Review: Korg DSS-1

Korg DSS-1
Hybrid Synth Keyboard

Wow! All I can say is that if you have never tried a keyboard with true, honest to goodness analog filters, you need to! This keyboard is a hybrid synth which uses 12-bit samples in place of the traditional analog VCO or DCO (like the Juno-106), but the synthesis signal path is all analog, including a 2 or 4 pole analog filter for each voice. This is one truly underrated synth. Before replacing the disk drive with a cheap $5 one, (see my post here) I was using it as a pseudo analog subtractive synth since I am waiting for a floppy disk drive replacement. Yes, good old fashioned 720k 3.5″ floppies. These are hard to come by, but standard 1.44Mb ones work if you tape over the hole. Without a drive though, I had to setup patches manually each time I turned it on. The keyboard can “create” sounds internally by either harmonically synthesizing it, or drawing it in manually. The shapes you can create for your oscillators are virtually limitless. It even has a great harmonic synthesis generator which allows you to set the level of each of the 128 harmonics to a tone. This is great for creating “glassy” type sounds that you might get on a true digital synth like a Yamaha DX-7.

Well, the specs are already out there, but this keyboard has 8 voices. Each voice can have 2 oscillators/ samples plus noise. You can detune the second oscillator and even sync it to the 1st for cool sync’d synth sounds, although this really only works for single cycle waveforms. None, either or both oscillators can have a pitch bend. None, either or both oscillators can have pitch modulation. The osc modulation (osc LFO) has a delay setting too so the pitch modulation will wait a specified amount of time after the note has been played to kick in. The osc LFO intensity is controlled by midi CC1 which can also be controlled by upward movement on the modulation joystick.

The 8 filters are true analog Low Pass Filters and are switchable between 2 and 4 pole. The filter has its own LFO which also has a delay setting on it, allowing you to set the LFO to kick in only after a specified amount of time. The VCF LFO intensity is controlled by midi CC2 which can be controlled by downward movement of the modulation joystick. The Filter has an envelope with Attack, Decay, Break, Slope, Sustain and Release. The Break and Slope might need some explanation. Basically the Attack and Decay work as you might expect, but the Decay only decays down to the value set as the Break. If the Break is set at 63 (maximum) then the maximum value never decays lower. If the Break is set for 32 then after the initial Attack, the value Decays (based on time setting of Decay amount) to the value of 32. From there, the Slope is like a secondary Decay leading to the Sustain value. It is also a time setting to tell the Envelope to adjust its setting to the Sustain amount over the specified time. This can actually be a positive or negative amount, if for instance the Break is set at 32 but the Sustain is set at 63. In this scenario, the initial attack happens, decays to 32, then slopes back up to 63. The VCF Envelope can be switched positive or negative.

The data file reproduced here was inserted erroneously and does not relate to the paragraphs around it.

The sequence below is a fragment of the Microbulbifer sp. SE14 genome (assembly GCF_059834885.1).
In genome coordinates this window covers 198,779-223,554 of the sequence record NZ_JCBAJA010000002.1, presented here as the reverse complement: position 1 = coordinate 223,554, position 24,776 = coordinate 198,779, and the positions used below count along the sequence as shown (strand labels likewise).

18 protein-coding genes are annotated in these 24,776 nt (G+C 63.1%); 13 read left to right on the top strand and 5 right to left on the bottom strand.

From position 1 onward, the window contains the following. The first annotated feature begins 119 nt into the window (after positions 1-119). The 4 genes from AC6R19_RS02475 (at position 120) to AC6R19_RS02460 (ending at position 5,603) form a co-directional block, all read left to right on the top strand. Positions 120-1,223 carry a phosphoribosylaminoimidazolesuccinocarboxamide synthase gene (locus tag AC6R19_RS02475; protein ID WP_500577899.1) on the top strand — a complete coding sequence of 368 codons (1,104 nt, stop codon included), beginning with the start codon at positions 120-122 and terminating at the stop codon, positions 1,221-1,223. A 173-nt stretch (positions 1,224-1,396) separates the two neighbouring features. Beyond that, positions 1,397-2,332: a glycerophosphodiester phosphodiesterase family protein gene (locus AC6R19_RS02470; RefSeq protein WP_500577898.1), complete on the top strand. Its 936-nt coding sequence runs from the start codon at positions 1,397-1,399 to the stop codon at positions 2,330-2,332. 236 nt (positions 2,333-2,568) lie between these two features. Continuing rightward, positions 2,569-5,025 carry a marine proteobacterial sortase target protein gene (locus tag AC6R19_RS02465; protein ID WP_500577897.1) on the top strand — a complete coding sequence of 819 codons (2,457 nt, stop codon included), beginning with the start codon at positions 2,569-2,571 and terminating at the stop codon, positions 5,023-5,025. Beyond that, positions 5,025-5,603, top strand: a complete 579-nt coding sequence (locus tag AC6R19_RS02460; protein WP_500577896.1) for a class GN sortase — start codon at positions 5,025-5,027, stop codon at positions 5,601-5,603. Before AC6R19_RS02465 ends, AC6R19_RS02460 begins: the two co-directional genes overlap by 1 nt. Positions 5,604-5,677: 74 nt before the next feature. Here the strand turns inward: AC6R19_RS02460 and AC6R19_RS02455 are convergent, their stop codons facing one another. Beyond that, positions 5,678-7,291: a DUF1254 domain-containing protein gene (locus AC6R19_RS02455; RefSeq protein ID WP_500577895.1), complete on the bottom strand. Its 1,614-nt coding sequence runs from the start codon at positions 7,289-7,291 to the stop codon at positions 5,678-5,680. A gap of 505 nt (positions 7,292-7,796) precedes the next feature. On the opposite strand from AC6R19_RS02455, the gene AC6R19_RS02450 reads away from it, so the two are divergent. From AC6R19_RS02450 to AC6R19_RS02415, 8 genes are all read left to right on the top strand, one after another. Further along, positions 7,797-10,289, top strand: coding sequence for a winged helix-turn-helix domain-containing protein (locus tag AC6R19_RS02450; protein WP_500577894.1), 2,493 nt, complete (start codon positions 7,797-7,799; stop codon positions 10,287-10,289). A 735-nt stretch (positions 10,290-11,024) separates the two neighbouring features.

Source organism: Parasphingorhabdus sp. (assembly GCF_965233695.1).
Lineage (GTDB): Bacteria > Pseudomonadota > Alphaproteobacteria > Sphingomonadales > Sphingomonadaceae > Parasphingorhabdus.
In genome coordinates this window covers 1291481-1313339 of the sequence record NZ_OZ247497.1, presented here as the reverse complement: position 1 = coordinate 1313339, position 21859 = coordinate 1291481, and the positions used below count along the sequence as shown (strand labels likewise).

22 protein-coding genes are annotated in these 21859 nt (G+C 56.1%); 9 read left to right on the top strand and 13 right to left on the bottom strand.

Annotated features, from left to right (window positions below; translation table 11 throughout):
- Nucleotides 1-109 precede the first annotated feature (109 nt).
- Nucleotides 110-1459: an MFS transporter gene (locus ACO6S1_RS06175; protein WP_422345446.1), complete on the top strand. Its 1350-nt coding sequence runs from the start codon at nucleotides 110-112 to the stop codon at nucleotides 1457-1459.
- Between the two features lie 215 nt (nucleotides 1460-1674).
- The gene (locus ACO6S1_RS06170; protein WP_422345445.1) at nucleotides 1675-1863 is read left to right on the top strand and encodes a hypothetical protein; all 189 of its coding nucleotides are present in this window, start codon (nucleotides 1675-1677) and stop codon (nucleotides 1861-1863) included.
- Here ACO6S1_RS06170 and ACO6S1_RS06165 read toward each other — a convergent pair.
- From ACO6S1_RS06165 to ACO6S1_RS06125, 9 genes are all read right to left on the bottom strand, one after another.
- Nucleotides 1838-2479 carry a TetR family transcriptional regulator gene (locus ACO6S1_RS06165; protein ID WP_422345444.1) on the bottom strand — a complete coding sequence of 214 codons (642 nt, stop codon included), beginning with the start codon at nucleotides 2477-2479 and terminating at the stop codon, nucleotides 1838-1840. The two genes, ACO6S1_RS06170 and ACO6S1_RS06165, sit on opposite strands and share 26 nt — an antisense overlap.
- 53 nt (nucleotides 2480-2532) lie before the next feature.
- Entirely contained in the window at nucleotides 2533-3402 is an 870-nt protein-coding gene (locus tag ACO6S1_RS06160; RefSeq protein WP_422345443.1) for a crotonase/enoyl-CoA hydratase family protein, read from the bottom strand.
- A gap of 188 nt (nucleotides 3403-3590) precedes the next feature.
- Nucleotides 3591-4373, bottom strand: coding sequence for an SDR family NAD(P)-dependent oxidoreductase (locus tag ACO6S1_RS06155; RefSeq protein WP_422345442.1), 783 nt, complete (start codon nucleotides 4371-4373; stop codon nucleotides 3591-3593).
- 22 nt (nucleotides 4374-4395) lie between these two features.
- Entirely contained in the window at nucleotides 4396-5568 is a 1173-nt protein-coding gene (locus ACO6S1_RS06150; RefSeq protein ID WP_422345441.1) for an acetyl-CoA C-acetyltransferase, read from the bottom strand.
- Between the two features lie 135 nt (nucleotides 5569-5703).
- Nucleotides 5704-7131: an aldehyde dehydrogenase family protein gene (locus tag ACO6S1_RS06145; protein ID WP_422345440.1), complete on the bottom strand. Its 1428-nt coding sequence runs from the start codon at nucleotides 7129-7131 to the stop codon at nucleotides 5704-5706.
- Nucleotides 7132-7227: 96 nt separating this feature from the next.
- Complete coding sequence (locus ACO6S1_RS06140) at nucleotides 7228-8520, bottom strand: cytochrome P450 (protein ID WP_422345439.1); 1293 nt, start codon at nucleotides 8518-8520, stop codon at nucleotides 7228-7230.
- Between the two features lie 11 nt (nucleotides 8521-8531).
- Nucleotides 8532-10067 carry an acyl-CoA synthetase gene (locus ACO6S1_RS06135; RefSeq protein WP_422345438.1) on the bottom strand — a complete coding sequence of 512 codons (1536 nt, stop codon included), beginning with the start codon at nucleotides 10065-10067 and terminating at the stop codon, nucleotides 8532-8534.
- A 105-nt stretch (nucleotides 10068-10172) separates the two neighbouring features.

The VCA has the same type of 6 stage envelope as the Filter as well as decay key tracking. This basically lets you assign how much longer the low notes ring than the high notes. For creating more authentic Rhodes or piano you can use this so the higher the note, the shorter the decay and the lower the note the longer the decay.

Velocity information can control:
Oscillator pitch bend intensity
VCF cutoff
The attack, decay or slope of the VCF envelope
The VCA volume
The attack, decay or slope of the VCA envelope
Velocity switching (which allows you to switch between OSC1 and OSC2 based on velocity)

The keyboard has aftertouch which can control:
OSC Modulation intensity
Either VCF Cutoff or VCF Modulation intensity
VCA level

The joystick (pitchbend) can be set to control the VCF filter cutoff, but you need to disable its pitchbend range first. The keyboard also has 3 modes of note play. Unison is where all 2, 4, 6 or 8 synth voices are stacked and play the same note with a definable amount of detune. There is a mode to re-trigger the same voice when the same note is played (good for Piano like performance) or the trigger a new voice when the same note is played.

A built in basic 2 band EQ is adjustable to add nice low end or sparkle. And the “piece of resistance”, a Dual Digital delay with modulation. Basically there are 2 modulators which can effect either of the two digital delays. Maximum 500ms and minimum 0 ms for flangey goodness. The modulator rates are adjustable and the amount of modulation from each modulator to each delay is adjustable as well. They can be set up in stereo or cascading mono.

A word of warning, the DSS-1’s operating system is clunky and a little difficult to understand at first. It also makes using a PC seem like a piece of cake, because sampling and setting up a program can take some time whereas dropping a sample into Kontakt or EXS can take less than a second.

All in all, this keyboard is a steal since they are going for around $200 often. Just beware that they are huge, but if you get a nice one where the midi output works (not like mine) then you have a nice 61 note master keyboard to boot.

This keyboard has some pretty cool stuff in it, and there are other great sites dedicated to it, such as Glen Stegner’s, Vintage Synth, as well as a Yahoo Group, Wiseguysynth and others.

Check out my DIY article on fixing the keybed and my DIY article on replacing the floppy drive.

Here are some sounds from it…

and a youtube video with the same sounds:

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